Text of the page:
2020 Was a Weird & Ugly Clusterfuck
The nutcracker standing on my fireplace mantle is pathetic — a damaged, macabre holiday icon. Tragically decapitated at the hairline, like an unfortunate dinner guest of Hannibal Lector, this lobotomy patient now reigns over my 2020 Christmas. One painted eye is partially scraped off. The other fixed and open, in a perpetual, leering wink. The sword at his side is also broken and hangs flaccid. These injury sources are new and mysterious. After the holidays last year, he was intact and carefully packed away — a brave and solid decoration. This year, he emerged from the wrappings a mangled travesty.
There’s great sentimental value attached to this poor wooden soldier. The nutcracker was a gift from my mother in 1990, after we attended the holiday ballet with my two oldest children. And since that time, this nutcracker has stood watch over every Christmas and New Year. He’s steeped in memories of Christmas past.
When I pulled him from the box a few weeks ago and saw the damage, my first thought was, “What now 2020? Is there nothing sacred?”
I almost pitched him straight in the trash.
But on reflection, I am keeping my nutcracker. He is a visual reminder to STFU and count my blessings. While 2020 was a serious multi-level disaster, the year also gifted me with unparalleled gratitude. It took this broken and banged up curiosity of a holiday decoration to readjust my thinking.
Up until this point, I’d been markedly sad and self-focused.
I wanted a holiday shot of joy and therapeutic group family love. We are magical when we’re all together. But it’s not to be. There are too many of us and the risk is too high. Add to that the four family members who are quarantining. The holidays now seem empty and flat, just as 2020 has been.
My health has gone slightly AWOL. As the year closes, I’m back in the oncology discovery process. In May, scans found a small lesion, harmless and innocuous — merely a note in the report. This month, another set of scans showed growth. The lesion is now a mass, situated in the front part of my chest, quite close to the location where I’d had cancer before. An emergency referral to an oncologist resulted. I await PET scans next week. Hopefully, it’s benign. But the presence of this alien blob residing in my body definitely adds to the feeling that 2020 has punched me in the gut and stripped my norms away.
I was whining. Poor me.
My self-talk was taking the wheel and steering it to a stupidly negative destination. As I looked at that grossly banged-up nutcracker, my thoughts did an about face.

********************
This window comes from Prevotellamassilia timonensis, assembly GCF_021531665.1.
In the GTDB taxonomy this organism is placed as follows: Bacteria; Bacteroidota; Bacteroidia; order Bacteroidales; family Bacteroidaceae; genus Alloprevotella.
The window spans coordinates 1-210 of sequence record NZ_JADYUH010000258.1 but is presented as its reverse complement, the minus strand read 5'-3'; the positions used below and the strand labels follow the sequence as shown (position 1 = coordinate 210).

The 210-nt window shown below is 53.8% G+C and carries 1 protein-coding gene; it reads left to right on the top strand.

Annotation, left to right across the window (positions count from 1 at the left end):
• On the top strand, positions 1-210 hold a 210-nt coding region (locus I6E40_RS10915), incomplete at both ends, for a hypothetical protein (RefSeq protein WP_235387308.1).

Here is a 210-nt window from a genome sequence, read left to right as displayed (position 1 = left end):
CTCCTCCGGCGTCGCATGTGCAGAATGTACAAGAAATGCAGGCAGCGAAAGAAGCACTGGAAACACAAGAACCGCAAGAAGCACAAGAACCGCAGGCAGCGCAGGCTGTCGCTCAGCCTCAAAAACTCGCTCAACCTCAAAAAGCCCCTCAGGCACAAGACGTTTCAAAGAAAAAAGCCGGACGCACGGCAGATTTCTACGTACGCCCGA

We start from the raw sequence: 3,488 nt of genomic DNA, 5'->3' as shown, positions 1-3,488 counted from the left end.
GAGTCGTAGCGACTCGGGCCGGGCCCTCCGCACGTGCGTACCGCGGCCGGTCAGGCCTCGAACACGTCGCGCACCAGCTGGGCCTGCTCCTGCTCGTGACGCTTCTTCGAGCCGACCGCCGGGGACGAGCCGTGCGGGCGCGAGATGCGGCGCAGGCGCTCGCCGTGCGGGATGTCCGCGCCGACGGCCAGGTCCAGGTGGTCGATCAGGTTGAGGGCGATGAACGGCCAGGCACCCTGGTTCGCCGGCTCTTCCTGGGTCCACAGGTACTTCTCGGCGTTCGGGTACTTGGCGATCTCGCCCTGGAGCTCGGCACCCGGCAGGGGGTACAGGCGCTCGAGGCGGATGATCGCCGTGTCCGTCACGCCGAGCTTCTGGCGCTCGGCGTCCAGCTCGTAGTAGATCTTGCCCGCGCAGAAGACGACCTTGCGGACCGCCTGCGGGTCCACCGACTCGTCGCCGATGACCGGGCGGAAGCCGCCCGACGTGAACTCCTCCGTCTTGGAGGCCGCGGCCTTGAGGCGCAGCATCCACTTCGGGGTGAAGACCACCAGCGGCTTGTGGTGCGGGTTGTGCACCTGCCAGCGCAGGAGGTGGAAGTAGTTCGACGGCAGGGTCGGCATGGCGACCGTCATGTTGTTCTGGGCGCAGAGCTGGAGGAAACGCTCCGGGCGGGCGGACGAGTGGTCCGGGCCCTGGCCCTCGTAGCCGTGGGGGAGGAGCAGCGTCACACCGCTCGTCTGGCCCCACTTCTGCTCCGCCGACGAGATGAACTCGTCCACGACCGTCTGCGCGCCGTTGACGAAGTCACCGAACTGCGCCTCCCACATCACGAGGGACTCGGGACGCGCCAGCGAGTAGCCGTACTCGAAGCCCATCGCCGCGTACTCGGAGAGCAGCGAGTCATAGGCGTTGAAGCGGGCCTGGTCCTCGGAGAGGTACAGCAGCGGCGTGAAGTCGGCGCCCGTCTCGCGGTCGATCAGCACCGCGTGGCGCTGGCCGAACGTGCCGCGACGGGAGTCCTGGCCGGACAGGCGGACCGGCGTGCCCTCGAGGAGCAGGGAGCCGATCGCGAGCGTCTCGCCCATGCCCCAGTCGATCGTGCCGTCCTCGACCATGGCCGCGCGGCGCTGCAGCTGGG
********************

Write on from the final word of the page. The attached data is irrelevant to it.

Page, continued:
No matter how carefully we keep the parts of lives, unforeseen events happen.
I took a lot for granted — as if it would always be the same. Until it wasn’t.
I should have been cherishing all of it equally — the mundane and the extraordinary.
Memories flooded my head and with them came thick servings of gratitude.
I remembered the happy chaos of our family gatherings, and the many traditions we’ve created, including ones that centered on our annual nutcracker ballets and this terribly disheveled decoration I held in my hands.
Rather than complain about what I was missing, my thoughts turned to joy and appreciation.
Why did it take a pandemic to make me grateful?
I am thankful for my incredible family. That love is still permeating my life, even if my beloved people aren’t standing here in one collective assembly. Our bond is tangible.
In the past, I’d stress about holidays. Cleaning, decorating, and cooking were foremost on my mind to create that perfect harmonious event for my family. Now, I’d welcome that happy stress. I won’t ever complain about it again. I’ll celebrate every bit of it, and my clan.
And I’m not alone. My guy is with me. The poor man has been stuck for months here as we work remotely and avoid this virus. He’s been awesome — even though his heart aches to be once again sailing the distant oceans. A sailor only calls a port home in a storm. I’m grateful for this gentle human who has anchored here during this crazy time. He makes me laugh on my darkest days.
Many of my close friends I last saw at our 2019 fall party, then hugging, drinking merrily and laughing. I am thankful for those memories. I feel camaraderie pouring through texts, messages, and calls. We’ve learned to pull together this year. Our way of life was challenged in 2020, but this year did not test our friendship.
The normal parts of life will slowly return and when they do, I will treasure the freedom and spontaneity of daily events.
One day, we won’t be masking as a lifestyle. When that occurs, I will cherish a stranger’s unmasked smile. I should have been doing this every time I saw a beaming face.
I’m filled with thankfulness for essential workers. Those awesome people who ran pharmacies and stores, and delivered our food and supplies, and kept our world running, I’ll never see them the same after this year.
The dedication of healthcare workers amidst this painful and stressful year is reason alone to be grateful. When the oncology nurse called on Christmas Eve to schedule my tests, I almost cried. I wouldn’t have faulted the hospital if I had to wait until after the holidays. But there the staff were, working on for me and other patients.
I’m thankful for health. Mine isn’t the greatest at the moment, at least I’m still upright and semi-functioning.
Thankfulness. That’s really the end-result of 2020. Gratitude for everything lived, experienced, and received. This year was a dumpster fire, but it’s provided a necessary dose of appreciation. Life was always worth celebrating and I won’t again forget this lesson.